21 Days of Mammalian omega-3 Fatty Acid Supplementation Improves Aspects of Neuromuscular Function and Performance in Male Athletes Compared to Olive Oil Placebo

J Int Soc Sports Nutr. 2015 Jun 18;12:28. doi: 10.1186/s12970-015-0089-4. eCollection 2015.

Abstract

Background: Omega-3 polyunsaturated fatty acids (N-3) are essential nutrients for human health and integral components of neural tissues. There is evidence that N-3 supplementation may benefit exercise performance, however, no study has investigated the ergogenic potential of N-3 supplementation. Our objective was to determine the effect of short-term N-3 supplementation on neuromuscular-function and physical-performance in well-trained athletes.

Methods: Male athletes (n = 30), 25 years (SD 4.6), training 17 h(.)wk(-1) (SD 5) completed this randomized, placebo-controlled, parallel-design study. At baseline a blood sample was collected, maximal voluntary isometric contractions (MVC) with electromyography (EMG) recordings were measured, and participants underwent various performance tests including a Wingate test and 250 kJ time trial (TT) followed by repeated MVC and EMG measurement. Participants were then randomly assigned to receive N-3 (5 ml seal oil, 375 mg EPA, 230 mg DPA, 510 mg DHA) or placebo (5 ml olive oil) for 21-days after which baseline testing was repeated. The magnitude-based inference approach was used to estimate the probability that N-3 had a beneficial effect on neuromuscular-function and performance of at least ±1%. Data are shown as mean ± 90% confidence-interval.

Results: Plasma EPA was higher on N-3 than placebo (p = 0.004) but the increases in DPA and DHA were not significant (p = 0.087, p = 0.058). N-3 supplementation had an unclear effect on MVC force (4.1 ± 6.6%) but increased vastus lateralis EMG by 20 ± 18% vs placebo (very likely beneficial). N-3 supplementation reduced Wingate percent power drop by 4.76 ± 3.4 % vs placebo (very likely beneficial), but the difference in TT performance was unclear (-1.9 ± 4.8%).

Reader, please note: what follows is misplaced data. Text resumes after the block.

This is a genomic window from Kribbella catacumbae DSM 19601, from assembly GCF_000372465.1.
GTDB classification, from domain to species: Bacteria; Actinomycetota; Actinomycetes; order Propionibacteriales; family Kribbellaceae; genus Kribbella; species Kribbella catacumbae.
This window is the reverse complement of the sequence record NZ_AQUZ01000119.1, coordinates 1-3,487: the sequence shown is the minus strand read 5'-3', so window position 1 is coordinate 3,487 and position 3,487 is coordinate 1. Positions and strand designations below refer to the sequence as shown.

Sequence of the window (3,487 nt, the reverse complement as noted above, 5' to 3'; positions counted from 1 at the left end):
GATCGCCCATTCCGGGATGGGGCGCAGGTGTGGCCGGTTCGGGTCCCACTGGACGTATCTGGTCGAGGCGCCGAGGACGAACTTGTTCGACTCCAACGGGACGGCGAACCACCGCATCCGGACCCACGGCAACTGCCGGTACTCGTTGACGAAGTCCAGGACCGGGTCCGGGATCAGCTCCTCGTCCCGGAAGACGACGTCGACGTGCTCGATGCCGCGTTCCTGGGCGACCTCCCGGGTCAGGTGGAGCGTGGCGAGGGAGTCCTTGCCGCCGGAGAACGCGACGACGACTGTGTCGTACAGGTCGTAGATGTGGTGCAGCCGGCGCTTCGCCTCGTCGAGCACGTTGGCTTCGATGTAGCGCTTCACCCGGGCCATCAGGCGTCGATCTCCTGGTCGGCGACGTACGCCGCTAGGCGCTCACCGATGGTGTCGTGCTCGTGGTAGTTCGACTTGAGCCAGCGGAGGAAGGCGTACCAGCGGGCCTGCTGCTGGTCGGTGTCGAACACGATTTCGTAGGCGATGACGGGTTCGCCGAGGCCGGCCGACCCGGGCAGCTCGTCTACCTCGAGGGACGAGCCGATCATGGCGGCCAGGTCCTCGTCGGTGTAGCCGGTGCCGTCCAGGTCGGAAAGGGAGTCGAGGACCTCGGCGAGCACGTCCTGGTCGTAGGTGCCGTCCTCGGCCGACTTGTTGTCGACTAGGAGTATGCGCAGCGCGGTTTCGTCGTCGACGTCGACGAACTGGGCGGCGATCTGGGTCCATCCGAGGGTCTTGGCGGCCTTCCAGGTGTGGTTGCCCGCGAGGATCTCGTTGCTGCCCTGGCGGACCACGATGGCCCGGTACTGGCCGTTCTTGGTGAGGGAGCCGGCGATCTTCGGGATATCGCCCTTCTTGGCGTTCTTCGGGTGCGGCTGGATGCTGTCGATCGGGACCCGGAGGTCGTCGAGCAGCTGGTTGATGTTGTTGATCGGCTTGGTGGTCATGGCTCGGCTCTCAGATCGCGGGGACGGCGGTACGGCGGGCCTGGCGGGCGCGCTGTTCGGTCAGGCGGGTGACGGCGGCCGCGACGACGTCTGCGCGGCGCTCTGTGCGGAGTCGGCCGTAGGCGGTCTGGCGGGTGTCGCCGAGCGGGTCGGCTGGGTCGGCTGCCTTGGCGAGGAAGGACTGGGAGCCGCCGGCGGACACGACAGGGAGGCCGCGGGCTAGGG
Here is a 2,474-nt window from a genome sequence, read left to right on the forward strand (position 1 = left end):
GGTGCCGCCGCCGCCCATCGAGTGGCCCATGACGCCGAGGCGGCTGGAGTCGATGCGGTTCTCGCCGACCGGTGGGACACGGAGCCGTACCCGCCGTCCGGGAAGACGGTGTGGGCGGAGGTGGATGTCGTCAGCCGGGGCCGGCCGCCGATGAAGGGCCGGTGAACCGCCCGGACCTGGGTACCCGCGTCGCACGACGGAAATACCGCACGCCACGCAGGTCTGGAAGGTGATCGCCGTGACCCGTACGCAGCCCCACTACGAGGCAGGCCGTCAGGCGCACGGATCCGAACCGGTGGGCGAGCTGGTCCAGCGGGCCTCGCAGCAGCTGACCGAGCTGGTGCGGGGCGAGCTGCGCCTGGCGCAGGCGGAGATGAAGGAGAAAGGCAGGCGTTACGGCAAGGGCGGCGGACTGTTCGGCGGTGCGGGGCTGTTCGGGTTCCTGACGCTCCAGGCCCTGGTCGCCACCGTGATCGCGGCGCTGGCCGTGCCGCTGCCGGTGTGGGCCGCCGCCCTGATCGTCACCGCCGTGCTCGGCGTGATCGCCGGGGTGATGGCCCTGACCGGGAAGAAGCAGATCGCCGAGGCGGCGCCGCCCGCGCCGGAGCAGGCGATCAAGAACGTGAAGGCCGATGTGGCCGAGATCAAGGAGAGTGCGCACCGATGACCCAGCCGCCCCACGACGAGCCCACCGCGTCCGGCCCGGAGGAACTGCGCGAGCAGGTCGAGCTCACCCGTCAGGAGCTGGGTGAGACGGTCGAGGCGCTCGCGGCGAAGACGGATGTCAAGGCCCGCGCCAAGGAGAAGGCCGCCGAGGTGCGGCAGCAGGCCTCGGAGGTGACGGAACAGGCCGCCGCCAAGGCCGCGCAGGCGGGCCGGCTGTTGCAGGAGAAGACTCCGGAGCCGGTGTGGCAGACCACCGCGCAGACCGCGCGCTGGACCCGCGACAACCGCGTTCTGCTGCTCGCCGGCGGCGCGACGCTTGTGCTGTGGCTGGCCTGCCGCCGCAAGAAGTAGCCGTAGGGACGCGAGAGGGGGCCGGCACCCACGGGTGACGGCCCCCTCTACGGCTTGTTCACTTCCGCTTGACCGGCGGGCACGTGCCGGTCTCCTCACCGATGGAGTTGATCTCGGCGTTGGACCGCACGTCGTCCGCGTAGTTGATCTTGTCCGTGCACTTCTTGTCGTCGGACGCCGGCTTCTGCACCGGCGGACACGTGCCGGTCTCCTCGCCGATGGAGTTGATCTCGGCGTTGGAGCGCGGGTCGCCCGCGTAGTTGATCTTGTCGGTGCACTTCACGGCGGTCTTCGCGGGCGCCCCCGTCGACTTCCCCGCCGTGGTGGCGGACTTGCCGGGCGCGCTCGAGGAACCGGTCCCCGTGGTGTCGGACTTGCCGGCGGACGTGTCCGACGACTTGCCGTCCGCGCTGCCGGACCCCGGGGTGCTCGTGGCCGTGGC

Conclusion: Our data indicates N-3 PUFA supplementation improved peripheral neuromuscular function and aspects of fatigue with an unclear effect on central neuromuscular function. Clinical trial registration NCT0201433.

Keywords: Adaptations to training; Fat supplementation; Neuromuscular function; Omega-3 fatty acids; Performance.

Publication types

  • Randomized Controlled Trial
  • Research Support, Non-U.S. Gov't

MeSH terms

  • Adipose Tissue
  • Adult
  • Athletes
  • Body Mass Index
  • Body Weight
  • Dietary Supplements*
  • Docosahexaenoic Acids / administration & dosage*
  • Eicosapentaenoic Acid / administration & dosage*
  • Electromyography
  • Humans
  • Male
  • Neuromuscular Junction / drug effects*
  • Neuromuscular Junction / metabolism
  • Olive Oil / administration & dosage*
  • Young Adult

Substances

  • Olive Oil
  • Docosahexaenoic Acids
  • Eicosapentaenoic Acid